Letterkenny – Hicks, Skids, Hockey Players, and Christians

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“Letterkenny consists of hicks, skids, hockey players and Christians. These are their problems.”

Letterkenny Hicks Skids

Our Thoughts on Letterkenny

Almost every episode starts with this bump, which fades out just before the main character gives a brief, lilting synopsis of what he dealt with “the other day”. This structure, occasionally interrupted with brilliant cold-openings, gives the viewer an immediate understanding of what they’re getting into with the Crave TV series, Letterkenny.

Hey Wayne.”

Howareya now”

Good and you?”

Notsabad”

This charming exchange is “effortlessly” bounced back and forth in a Canadian approximation of a Southern US drawl, and the cadence of it is repeated throughout the series. Main character, Wayne (played by Jared Keeso), encounters other salt-of-the-earth types in his small agricultural town and sorts out problems in his own unique way. Along with his cohort Daryl (Nathan Dales), and their friend Squirrely Dan (K. Trevor Wilson), Wayne strives to maintain his simple, shirt-tucked agricultural life in a town that is struggling to keep up with the times.

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The beauty in Letterkenny is the writing, evidenced by the back-and-forth trades that occur in almost every episode, wherein the characters chuck insults, euphemisms, and hilarious idioms back at one another with such speed that you laugh on a 3-second delay while your brain struggles to keep up. Another surprising element is the quality of the fight scenes in the show. In an effort to maintain his quiet reign as the toughest guy in Letterkenny, Wayne finds himself beating the crap out of a wide range of tough-looking hicks. For an off-the-map show like this, the fight choreography is truly excellent. The final element to the panache that Letterkenny flaunts is the soundtrack. Crunchy synth house beats (e.g. Raptor by Rustie) mixed with excellent indie rap tracks (Dougie Gilmore [Chop! Chop!] by Annakin Slayd) and other asynchronous tunes create an environment that helps keep the show from coming off as insincere. The music is just pure fun, and I’ve already added a number of tracks from the show’s soundtrack to my personal library.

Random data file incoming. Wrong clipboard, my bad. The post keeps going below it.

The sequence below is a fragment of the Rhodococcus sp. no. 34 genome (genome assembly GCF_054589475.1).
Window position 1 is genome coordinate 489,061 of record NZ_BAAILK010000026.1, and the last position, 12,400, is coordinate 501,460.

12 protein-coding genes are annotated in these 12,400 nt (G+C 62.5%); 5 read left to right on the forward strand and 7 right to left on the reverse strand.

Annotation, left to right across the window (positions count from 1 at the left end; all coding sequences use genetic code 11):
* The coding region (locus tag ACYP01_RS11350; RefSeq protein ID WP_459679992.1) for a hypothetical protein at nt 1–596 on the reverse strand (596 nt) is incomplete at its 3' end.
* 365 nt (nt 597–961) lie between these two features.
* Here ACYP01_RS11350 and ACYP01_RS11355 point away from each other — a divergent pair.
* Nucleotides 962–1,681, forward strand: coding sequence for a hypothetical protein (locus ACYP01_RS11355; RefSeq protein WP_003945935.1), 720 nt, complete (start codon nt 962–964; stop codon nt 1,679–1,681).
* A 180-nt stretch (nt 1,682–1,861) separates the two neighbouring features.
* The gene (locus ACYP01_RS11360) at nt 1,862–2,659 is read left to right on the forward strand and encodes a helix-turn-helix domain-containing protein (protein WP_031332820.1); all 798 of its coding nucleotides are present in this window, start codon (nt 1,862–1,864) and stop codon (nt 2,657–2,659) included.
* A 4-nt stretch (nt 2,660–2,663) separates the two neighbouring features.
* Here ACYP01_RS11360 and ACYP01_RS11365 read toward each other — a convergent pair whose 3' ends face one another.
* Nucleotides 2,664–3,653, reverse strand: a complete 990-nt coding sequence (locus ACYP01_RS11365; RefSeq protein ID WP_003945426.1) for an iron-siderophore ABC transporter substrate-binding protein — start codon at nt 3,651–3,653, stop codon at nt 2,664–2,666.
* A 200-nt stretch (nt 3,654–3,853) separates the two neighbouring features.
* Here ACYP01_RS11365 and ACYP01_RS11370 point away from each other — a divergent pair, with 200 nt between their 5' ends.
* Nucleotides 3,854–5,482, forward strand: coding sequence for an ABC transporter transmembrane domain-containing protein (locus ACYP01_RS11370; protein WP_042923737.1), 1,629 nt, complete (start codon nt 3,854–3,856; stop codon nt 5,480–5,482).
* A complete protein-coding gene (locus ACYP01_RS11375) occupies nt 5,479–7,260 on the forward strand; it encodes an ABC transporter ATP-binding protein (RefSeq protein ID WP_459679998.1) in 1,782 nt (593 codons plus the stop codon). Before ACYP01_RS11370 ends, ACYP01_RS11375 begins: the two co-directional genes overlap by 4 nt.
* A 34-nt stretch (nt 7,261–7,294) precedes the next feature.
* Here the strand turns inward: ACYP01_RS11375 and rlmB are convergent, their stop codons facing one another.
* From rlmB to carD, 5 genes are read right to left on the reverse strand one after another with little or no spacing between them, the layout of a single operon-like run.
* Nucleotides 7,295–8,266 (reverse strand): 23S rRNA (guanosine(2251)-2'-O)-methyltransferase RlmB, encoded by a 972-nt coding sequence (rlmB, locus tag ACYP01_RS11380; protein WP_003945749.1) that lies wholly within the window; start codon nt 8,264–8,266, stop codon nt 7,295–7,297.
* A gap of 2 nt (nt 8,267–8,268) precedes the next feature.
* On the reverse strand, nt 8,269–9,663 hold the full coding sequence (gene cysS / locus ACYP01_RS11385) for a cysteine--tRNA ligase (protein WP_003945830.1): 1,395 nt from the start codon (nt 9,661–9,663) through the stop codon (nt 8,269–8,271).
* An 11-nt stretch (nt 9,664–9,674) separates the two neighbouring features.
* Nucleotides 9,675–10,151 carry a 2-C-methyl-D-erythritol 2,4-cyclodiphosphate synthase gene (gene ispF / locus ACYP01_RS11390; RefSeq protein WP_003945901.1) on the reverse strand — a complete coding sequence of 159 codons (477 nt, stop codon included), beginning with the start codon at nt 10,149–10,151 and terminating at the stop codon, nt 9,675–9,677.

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With 5 seasons currently running and 3 holiday specials, Letterkenny is one of CraveTV’s most successful releases, despite its lack of mass media notoriety. They’ve even had guest spots from people like Jay Baruchel, and Canadian snowboarders Craig and Mark McMorris. The number of recurring supporting actors gives the show a solid foundation, and the revisiting of these characters through developing storylines really provides a sense of community that, while very dysfunctional, is charming.

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The show sounds simple, and it really is, but there’s an undeniable chemistry in the simplicity. The dialogue is quotable, and contains tons of in-jokes that I’ve already started to adopt in my own group of friends. Letterkenny is definitely worth the watch, and stands alongside awesome Canadian programs like Trailer Park Boys as some of the best comedy to come out of the Great White North.

If you want to dig into Letterkenny for yourself, you can check it out on Hulu. We highly recommend you give it a chance. Let us know what you think in the comments below!

Jamie Kraus
Written by
Jamie cut her teeth on Windows 95 classics like Jazz Jackrabbit, and Tyrion. She’s since abandoned the ’95 for a self-built PC, and a second-hand Xbox One. Jamie is a co-host on Super Gamecast 64, as well as a review and opinion article writer and loves games of all kinds.

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